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I have a Linux-based fileserver (ark) which exports a raid volume over nfs4.

Sometimes when doing large copy operations, it will time out.

[nathan@ebisu /mnt/extra/disk] rsync -a --progress . /mnt/raid/backup/backup.extra/disk
sending incremental file list
BSD.0/
BSD.0/BSD.0.vdi
   411336704  12%   48.60MB/s    0:00:56
rsync: writefd_unbuffered failed to write 4 bytes to socket [sender]: Broken pipe (32)
rsync: write failed on "/mnt/raid/backup/backup.extra/disk/BSD.0/BSD.0.vdi": Input/output error (5)
rsync error: error in file IO (code 11) at receiver.c(322) [receiver=3.0.9]
rsync: connection unexpectedly closed (32 bytes received so far) [sender]
rsync error: error in rsync protocol data stream (code 12) at io.c(605) [sender=3.0.9]

I know that this is a timeout because dmesg tells me so:

 [nathan@ebisu ~] dmesg | tail
 [52722.138132] nfs: server ark not responding, timed out
 [52722.138137] nfs: server ark not responding, timed out
 [52722.138145] nfs: server ark not responding, timed out
 [52722.138150] nfs: server ark not responding, timed out
 [52722.138154] nfs: server ark not responding, timed out

In case you think this may be a bug just related to rsync, I tried doing a regular copy too:

[nathan@ebisu /mnt/extra/disk] cp BSD.0/BSD.0.vdi /mnt/raid/backup/backup.extra/disk
cp: error writing ‘/mnt/raid/backup/backup.extra/disk/BSD.0.vdi’: Input/output error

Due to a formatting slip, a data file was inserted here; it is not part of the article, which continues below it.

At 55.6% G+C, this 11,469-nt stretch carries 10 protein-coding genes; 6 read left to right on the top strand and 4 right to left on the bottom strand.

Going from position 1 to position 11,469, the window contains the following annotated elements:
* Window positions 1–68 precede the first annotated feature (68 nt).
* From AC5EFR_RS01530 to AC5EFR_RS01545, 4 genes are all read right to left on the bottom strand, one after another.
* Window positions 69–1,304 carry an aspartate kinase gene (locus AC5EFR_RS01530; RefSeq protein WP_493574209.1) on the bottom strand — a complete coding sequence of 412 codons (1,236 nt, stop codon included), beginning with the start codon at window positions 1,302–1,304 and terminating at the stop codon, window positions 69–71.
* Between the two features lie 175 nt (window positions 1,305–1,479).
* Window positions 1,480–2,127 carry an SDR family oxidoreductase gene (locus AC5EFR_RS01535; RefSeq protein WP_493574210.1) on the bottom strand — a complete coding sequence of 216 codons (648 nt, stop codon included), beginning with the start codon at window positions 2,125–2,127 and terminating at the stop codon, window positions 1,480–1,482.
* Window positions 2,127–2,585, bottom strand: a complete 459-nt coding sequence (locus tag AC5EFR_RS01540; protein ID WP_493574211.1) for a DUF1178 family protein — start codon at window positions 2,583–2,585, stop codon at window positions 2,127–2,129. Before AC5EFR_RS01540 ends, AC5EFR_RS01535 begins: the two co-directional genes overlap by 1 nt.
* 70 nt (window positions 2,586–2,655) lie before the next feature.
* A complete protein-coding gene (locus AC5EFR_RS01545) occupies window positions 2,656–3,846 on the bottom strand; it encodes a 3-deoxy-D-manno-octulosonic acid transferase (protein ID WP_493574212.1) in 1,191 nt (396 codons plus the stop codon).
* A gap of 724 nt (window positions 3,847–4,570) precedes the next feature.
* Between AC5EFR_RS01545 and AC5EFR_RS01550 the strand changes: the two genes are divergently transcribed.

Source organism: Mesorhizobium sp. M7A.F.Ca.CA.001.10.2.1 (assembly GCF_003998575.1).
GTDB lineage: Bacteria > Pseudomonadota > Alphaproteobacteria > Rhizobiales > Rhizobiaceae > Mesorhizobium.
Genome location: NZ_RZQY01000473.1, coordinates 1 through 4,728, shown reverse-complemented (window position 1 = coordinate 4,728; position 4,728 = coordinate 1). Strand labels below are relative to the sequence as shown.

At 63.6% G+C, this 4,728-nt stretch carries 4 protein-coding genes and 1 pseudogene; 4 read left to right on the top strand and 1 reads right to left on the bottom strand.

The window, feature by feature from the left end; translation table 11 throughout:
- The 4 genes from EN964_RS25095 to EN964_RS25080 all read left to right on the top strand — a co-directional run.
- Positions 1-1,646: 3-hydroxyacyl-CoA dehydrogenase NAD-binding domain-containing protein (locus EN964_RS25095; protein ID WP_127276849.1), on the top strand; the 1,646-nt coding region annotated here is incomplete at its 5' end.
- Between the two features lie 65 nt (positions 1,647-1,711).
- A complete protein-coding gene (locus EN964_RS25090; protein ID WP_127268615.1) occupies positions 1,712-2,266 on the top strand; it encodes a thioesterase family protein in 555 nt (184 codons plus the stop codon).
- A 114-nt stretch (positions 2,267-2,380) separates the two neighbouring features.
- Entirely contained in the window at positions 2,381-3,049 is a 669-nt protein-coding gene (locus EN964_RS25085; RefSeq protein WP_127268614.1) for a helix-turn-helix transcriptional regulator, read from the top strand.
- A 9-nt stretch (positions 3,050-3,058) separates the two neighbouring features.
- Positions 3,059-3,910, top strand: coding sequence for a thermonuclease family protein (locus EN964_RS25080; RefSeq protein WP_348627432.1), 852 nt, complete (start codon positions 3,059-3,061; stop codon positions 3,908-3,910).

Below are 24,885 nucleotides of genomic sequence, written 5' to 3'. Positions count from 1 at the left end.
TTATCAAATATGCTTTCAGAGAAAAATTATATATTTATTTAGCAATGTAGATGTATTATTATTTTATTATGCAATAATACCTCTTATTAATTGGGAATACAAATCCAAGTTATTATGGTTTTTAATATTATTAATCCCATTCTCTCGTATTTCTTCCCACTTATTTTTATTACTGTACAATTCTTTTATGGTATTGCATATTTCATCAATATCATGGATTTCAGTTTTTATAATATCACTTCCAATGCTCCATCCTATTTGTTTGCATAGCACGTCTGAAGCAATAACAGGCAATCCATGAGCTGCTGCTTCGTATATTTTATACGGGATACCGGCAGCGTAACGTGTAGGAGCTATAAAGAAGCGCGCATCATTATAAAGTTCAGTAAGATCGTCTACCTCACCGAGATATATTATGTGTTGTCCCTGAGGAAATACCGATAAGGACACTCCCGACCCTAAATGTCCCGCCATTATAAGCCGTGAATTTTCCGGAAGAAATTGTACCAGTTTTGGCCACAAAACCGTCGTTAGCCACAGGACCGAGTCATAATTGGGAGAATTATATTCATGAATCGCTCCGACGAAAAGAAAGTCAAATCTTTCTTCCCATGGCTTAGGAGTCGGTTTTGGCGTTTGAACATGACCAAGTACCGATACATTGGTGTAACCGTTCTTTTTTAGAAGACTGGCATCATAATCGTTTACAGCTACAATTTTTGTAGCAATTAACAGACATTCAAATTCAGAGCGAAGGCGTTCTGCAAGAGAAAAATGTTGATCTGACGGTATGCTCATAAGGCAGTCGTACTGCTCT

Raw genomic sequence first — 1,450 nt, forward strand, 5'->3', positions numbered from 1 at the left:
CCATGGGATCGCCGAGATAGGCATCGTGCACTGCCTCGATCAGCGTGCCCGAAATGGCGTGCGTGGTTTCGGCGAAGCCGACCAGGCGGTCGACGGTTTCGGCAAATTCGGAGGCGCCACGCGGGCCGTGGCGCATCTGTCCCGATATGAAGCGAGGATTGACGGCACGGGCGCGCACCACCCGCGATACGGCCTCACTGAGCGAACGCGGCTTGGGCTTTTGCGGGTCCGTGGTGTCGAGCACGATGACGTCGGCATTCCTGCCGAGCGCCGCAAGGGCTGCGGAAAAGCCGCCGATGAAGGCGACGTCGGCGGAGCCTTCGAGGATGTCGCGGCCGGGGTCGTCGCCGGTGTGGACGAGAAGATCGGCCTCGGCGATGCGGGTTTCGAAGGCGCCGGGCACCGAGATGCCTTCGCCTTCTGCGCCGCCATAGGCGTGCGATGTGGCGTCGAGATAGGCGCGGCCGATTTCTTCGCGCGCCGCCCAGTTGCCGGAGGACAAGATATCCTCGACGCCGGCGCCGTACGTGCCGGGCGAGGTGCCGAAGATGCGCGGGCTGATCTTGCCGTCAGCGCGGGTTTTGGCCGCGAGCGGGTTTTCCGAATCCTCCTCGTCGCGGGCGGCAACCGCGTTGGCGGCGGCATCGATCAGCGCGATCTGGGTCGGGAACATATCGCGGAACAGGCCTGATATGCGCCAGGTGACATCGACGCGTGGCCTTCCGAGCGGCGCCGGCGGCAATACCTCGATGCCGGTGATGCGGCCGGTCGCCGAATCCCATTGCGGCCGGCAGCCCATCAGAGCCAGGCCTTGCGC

cp: failed to extend ‘/mnt/raid/backup/backup.extra/disk/BSD.0.vdi’: Input/output error

I don't even know where to begin to look to fix this problem. They are both connected via gigabit ethernet through a gigabit switch. I have used ethtool to validate that both are actually running at gigabit speeds. Most operations between the host and the server work fine; it's only in the middle of big transfers that it dies.

Nothing in the fileserver's dmesg stands out as being awkward.

[root@ark ~]# dmesg | tail
[    7.088959] NFSD: Using /var/lib/nfs/v4recovery as the NFSv4 state recovery directory
[    7.266363] NFSD: starting 90-second grace period (net ffffffff81880e80)
[ 8492.222871] type=1326 audit(1365926452.334:2): auid=4294967295 uid=99 gid=99 ses=4294967295 pid=336 comm="sshd" sig=31 syscall=48 compat=0 ip=0x7fe1be17edc7 code=0x0
[ 8492.314714] type=1326 audit(1365926452.424:3): auid=4294967295 uid=99 gid=99 ses=4294967295 pid=338 comm="sshd" sig=31 syscall=48 compat=0 ip=0x7fe30fd9ddc7 code=0x0
[ 8492.405336] type=1326 audit(1365926452.514:4): auid=4294967295 uid=99 gid=99 ses=4294967295 pid=340 comm="sshd" sig=31 syscall=48 compat=0 ip=0x7f6bb032ddc7 code=0x0
[ 8492.501048] type=1326 audit(1365926452.611:5): auid=4294967295 uid=99 gid=99 ses=4294967295 pid=342 comm="sshd" sig=31 syscall=48 compat=0 ip=0x7f81d7c2fdc7 code=0x0
[ 8492.603056] type=1326 audit(1365926452.714:6): auid=4294967295 uid=99 gid=99 ses=4294967295 pid=344 comm="sshd" sig=31 syscall=48 compat=0 ip=0x7f97c8bc9dc7 code=0x0
[ 8492.703732] type=1326 audit(1365926452.814:7): auid=4294967295 uid=99 gid=99 ses=4294967295 pid=346 comm="sshd" sig=31 syscall=48 compat=0 ip=0x7f0661b2fdc7 code=0x0
[ 8492.837977] type=1326 audit(1365926452.947:8): auid=4294967295 uid=99 gid=99 ses=4294967295 pid=348 comm="sshd" sig=31 syscall=48 compat=0 ip=0x7fd024f8cdc7 code=0x0
[54125.173195] type=1326 audit(1365972085.286:9): auid=4294967295 uid=99 gid=99 ses=4294967295 pid=353 comm="sshd" sig=31 syscall=48 compat=0 ip=0x7f390a6b9dc7 code=0x0

The syslog is similarly devoid of any issues.